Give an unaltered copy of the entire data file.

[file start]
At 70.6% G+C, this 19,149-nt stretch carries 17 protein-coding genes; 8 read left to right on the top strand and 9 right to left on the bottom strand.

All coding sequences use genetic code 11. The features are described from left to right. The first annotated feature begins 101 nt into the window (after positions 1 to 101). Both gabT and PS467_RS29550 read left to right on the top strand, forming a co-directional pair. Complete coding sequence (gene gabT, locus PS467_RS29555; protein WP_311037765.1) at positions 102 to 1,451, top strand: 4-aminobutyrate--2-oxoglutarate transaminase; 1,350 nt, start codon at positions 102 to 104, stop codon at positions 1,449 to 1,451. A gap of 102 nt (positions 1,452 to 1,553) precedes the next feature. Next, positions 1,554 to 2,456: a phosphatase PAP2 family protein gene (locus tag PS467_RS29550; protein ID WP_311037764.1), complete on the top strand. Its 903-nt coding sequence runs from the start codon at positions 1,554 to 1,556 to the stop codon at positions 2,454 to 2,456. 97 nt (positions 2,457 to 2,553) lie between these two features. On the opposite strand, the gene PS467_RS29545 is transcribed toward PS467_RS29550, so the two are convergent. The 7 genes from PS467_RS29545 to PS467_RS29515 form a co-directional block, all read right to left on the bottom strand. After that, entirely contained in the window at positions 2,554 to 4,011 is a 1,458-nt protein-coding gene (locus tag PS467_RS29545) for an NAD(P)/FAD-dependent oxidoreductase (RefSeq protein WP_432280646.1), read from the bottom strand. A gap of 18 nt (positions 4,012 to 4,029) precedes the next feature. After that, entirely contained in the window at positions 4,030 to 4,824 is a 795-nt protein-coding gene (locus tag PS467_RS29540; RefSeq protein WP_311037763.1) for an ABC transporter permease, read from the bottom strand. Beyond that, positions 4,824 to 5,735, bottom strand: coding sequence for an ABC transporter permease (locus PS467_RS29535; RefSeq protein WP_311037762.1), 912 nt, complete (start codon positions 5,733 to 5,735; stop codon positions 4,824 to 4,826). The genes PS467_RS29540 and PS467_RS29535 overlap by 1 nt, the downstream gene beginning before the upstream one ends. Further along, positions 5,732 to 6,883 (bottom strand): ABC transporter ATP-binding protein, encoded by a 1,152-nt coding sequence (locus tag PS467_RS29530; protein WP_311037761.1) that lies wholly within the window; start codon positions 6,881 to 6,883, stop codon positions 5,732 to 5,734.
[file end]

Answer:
At 70.6% G+C, this 19,149-nt stretch carries 17 protein-coding genes; 8 read left to right on the top strand and 9 right to left on the bottom strand.

All coding sequences use genetic code 11. The features are described from left to right. The first annotated feature begins 101 nt into the window (after positions 1 to 101). Both gabT and PS467_RS29550 read left to right on the top strand, forming a co-directional pair. Complete coding sequence (gene gabT, locus PS467_RS29555; protein WP_311037765.1) at positions 102 to 1,451, top strand: 4-aminobutyrate--2-oxoglutarate transaminase; 1,350 nt, start codon at positions 102 to 104, stop codon at positions 1,449 to 1,451. A gap of 102 nt (positions 1,452 to 1,553) precedes the next feature. Next, positions 1,554 to 2,456: a phosphatase PAP2 family protein gene (locus tag PS467_RS29550; protein ID WP_311037764.1), complete on the top strand. Its 903-nt coding sequence runs from the start codon at positions 1,554 to 1,556 to the stop codon at positions 2,454 to 2,456. 97 nt (positions 2,457 to 2,553) lie between these two features. On the opposite strand, the gene PS467_RS29545 is transcribed toward PS467_RS29550, so the two are convergent. The 7 genes from PS467_RS29545 to PS467_RS29515 form a co-directional block, all read right to left on the bottom strand. After that, entirely contained in the window at positions 2,554 to 4,011 is a 1,458-nt protein-coding gene (locus tag PS467_RS29545) for an NAD(P)/FAD-dependent oxidoreductase (RefSeq protein WP_432280646.1), read from the bottom strand. A gap of 18 nt (positions 4,012 to 4,029) precedes the next feature. After that, entirely contained in the window at positions 4,030 to 4,824 is a 795-nt protein-coding gene (locus tag PS467_RS29540; RefSeq protein WP_311037763.1) for an ABC transporter permease, read from the bottom strand. Beyond that, positions 4,824 to 5,735, bottom strand: coding sequence for an ABC transporter permease (locus PS467_RS29535; RefSeq protein WP_311037762.1), 912 nt, complete (start codon positions 5,733 to 5,735; stop codon positions 4,824 to 4,826). The genes PS467_RS29540 and PS467_RS29535 overlap by 1 nt, the downstream gene beginning before the upstream one ends. Further along, positions 5,732 to 6,883 (bottom strand): ABC transporter ATP-binding protein, encoded by a 1,152-nt coding sequence (locus tag PS467_RS29530; protein WP_311037761.1) that lies wholly within the window; start codon positions 6,881 to 6,883, stop codon positions 5,732 to 5,734.